New Zealand has a very good education system, with free schools from Kindergarten (ages 3 - 5) to Primary (years 1 to year 8) and Secondary (years 9 - 13). The state funded education system is very comprehensive, and most schools are very well equipped with large playground areas and sports fields.
Schooling is compulsory for New Zealand children from the age of 6. Most children start the day after their fifth birthday, as schools have a continuous intake rather than only accepting new entrants several times a year.
The school year is divided into four terms, and generally runs from February to December. There is a long 6-week break starting just before Christmas, and shorter one-two week breaks between the other semesters. Term dates are set by the Ministry of Education, and are usually announced in the July of the previous year.
Kindergartens, Playcentres and pre-school playgroups usually follow the same terms, though may for example start the year a few days earlier. Private schools have more autonomy to set their own dates, and often have longer school holidays.
Most schools have a catchment area known as a "zone" or "home zone" and in most cases you are required to send your children to the local school. As a result properties zoned for more desirable schools are always in greater demand and attract premium prices both as rental properties and to purchase.
There are also a number of private schools, many of which have been closely based on British public schools. Fees start at around $10,000 per year, which is a sizeable chunk of the average New Zealand household income. As a rule the standard of education they offer is very good and they have a reputation for producing successful graduates.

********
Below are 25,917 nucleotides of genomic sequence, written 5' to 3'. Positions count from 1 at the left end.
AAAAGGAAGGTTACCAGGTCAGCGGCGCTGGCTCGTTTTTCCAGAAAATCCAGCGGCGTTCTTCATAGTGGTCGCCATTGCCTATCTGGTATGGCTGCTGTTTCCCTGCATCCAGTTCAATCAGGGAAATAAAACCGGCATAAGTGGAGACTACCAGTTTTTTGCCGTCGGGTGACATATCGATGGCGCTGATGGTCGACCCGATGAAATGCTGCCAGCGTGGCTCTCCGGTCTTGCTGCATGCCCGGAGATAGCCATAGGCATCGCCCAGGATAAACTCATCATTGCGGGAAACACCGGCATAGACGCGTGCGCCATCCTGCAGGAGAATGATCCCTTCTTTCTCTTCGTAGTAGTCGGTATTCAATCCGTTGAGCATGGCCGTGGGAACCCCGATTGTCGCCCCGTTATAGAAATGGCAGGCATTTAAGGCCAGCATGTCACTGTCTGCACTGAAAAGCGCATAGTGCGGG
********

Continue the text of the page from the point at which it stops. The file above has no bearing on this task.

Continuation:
Integrated schools are mainly religious schools that used to be private, but are now within the state system. They teach the New Zealand curriculum and receive the same per-pupil funding as state schools. Their buildings and land are privately owned, so they often charge fees to meet their property costs. These schools often have religious or philosophical entry criteria, rather than geographical.
There are a large number of tertiary education providers in New Zealand, ranging from traditional universities and polytechnics to specialist training institutions covering every possible vocation from mountaineering to pilot training.
A huge boom in the tertiary education sector over the past 20 years has seen numerous degree courses and qualifications offered by more and more educational institutions, and increasing competition to attract both domestic and international students. Typically though one or two institutions in the country will have a particularly good reputation in a particular subject area.
Tertiary education is not free, and a typical degree can cost from $15,000 upwards, with Medicine and Dentistry costing up to $100,000. This is funded by a universally available student loan, or the students can arrange their own funding. Many students are able to fund their studies with part time and holiday work.
For more information, try http://www.edcentre.govt.nz.
As in many parts of the UK, schools are zoned so that generally only children living nearby can attend. In the case of integrated schools, there are requirements such as religious affiliation. The same cocktail of factors at work in the UK also results in the schools with the "best" reputations being in the "best" areas. These will typically be schools with a high decile ranking - schools are ranked from 1 (lowest) to 10 (highest) based on the socio-economic backgrounds of their students. This is used for funding allocations.
Anyone with school-aged children can give you a run-down on the reputation of the schools in their area, and there is also a government website with the official reports on schools, http://www.ero.govt.nz.